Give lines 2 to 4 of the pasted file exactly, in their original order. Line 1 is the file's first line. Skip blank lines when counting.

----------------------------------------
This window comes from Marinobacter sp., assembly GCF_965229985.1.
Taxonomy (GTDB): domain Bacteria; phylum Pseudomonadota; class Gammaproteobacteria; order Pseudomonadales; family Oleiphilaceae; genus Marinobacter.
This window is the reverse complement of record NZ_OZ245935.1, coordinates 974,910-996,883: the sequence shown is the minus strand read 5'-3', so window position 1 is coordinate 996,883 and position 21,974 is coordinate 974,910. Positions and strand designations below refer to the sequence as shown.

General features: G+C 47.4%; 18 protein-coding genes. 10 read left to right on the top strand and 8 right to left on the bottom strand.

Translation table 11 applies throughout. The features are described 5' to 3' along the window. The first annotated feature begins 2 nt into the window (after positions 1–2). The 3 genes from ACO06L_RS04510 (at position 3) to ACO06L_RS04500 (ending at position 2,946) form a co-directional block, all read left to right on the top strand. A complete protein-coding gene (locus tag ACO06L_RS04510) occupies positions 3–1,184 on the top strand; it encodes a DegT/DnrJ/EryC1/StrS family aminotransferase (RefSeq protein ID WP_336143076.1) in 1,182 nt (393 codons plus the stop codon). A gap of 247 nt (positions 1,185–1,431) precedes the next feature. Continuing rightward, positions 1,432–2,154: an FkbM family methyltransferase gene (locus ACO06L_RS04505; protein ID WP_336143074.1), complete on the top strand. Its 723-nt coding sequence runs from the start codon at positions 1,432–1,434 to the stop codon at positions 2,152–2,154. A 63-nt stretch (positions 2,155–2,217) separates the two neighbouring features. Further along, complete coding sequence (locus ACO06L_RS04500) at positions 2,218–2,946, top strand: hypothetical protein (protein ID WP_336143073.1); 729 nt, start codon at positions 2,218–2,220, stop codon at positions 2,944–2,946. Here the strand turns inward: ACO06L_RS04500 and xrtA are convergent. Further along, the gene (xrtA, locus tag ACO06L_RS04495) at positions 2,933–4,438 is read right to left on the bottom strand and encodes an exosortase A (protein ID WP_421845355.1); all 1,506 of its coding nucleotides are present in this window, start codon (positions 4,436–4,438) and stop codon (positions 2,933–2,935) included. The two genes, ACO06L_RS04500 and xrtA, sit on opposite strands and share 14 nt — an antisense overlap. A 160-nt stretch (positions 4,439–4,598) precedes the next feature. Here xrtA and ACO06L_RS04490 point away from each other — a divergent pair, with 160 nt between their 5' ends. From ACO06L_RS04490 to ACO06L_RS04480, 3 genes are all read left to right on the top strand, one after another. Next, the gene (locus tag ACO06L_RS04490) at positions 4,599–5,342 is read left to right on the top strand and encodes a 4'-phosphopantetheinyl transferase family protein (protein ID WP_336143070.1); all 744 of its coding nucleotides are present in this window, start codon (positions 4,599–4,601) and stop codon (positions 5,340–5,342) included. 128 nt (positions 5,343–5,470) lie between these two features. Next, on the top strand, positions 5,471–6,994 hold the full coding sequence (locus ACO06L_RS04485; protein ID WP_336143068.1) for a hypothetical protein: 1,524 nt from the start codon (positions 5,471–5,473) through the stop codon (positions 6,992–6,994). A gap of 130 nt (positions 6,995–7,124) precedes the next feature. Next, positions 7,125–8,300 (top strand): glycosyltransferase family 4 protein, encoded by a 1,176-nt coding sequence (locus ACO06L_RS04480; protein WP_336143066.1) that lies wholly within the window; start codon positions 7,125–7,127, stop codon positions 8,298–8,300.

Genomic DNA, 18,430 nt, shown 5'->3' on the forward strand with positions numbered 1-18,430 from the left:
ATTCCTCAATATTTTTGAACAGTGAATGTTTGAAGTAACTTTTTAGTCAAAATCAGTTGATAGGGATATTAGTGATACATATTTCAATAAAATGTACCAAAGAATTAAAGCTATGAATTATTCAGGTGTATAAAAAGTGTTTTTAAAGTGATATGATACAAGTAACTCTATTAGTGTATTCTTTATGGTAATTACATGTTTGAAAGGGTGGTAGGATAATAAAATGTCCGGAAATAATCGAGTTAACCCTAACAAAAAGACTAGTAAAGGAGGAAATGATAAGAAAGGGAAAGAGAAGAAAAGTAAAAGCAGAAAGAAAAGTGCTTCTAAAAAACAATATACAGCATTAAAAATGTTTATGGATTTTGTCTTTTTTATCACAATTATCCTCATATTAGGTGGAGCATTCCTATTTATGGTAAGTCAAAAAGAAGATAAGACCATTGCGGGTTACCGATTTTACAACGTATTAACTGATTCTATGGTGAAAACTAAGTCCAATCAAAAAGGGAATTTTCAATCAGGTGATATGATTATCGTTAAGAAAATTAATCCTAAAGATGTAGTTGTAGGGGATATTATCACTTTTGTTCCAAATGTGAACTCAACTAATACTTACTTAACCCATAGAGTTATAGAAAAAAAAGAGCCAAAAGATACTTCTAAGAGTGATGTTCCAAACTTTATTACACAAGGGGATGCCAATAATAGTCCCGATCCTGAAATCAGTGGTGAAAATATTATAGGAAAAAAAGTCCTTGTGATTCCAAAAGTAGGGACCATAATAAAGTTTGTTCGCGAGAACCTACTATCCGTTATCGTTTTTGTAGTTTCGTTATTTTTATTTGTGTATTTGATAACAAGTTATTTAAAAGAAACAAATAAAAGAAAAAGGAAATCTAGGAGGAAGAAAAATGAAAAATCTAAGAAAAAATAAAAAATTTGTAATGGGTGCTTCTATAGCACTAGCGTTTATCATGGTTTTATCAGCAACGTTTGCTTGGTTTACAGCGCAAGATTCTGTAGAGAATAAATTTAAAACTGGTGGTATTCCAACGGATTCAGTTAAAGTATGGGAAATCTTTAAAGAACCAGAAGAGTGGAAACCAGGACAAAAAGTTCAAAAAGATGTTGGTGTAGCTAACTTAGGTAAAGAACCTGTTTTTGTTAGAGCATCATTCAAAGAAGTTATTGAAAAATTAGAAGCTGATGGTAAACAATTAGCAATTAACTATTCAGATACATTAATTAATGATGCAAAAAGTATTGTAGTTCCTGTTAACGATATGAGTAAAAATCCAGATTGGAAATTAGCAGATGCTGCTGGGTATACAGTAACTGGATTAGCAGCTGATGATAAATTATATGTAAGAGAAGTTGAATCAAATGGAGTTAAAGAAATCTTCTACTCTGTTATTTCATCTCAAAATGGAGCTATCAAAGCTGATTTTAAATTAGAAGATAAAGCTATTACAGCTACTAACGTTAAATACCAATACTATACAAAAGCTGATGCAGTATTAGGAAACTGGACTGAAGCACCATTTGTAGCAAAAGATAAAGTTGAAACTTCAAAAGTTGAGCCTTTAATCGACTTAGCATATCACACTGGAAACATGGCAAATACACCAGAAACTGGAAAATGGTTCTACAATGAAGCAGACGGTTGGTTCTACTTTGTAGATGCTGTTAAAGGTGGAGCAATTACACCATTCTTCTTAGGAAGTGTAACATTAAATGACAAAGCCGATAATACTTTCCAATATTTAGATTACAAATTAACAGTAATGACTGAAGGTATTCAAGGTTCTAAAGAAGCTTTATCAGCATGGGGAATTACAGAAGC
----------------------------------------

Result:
Taxonomy (GTDB): domain Bacteria; phylum Pseudomonadota; class Gammaproteobacteria; order Pseudomonadales; family Oleiphilaceae; genus Marinobacter.
This window is the reverse complement of record NZ_OZ245935.1, coordinates 974,910-996,883: the sequence shown is the minus strand read 5'-3', so window position 1 is coordinate 996,883 and position 21,974 is coordinate 974,910. Positions and strand designations below refer to the sequence as shown.

General features: G+C 47.4%; 18 protein-coding genes. 10 read left to right on the top strand and 8 right to left on the bottom strand.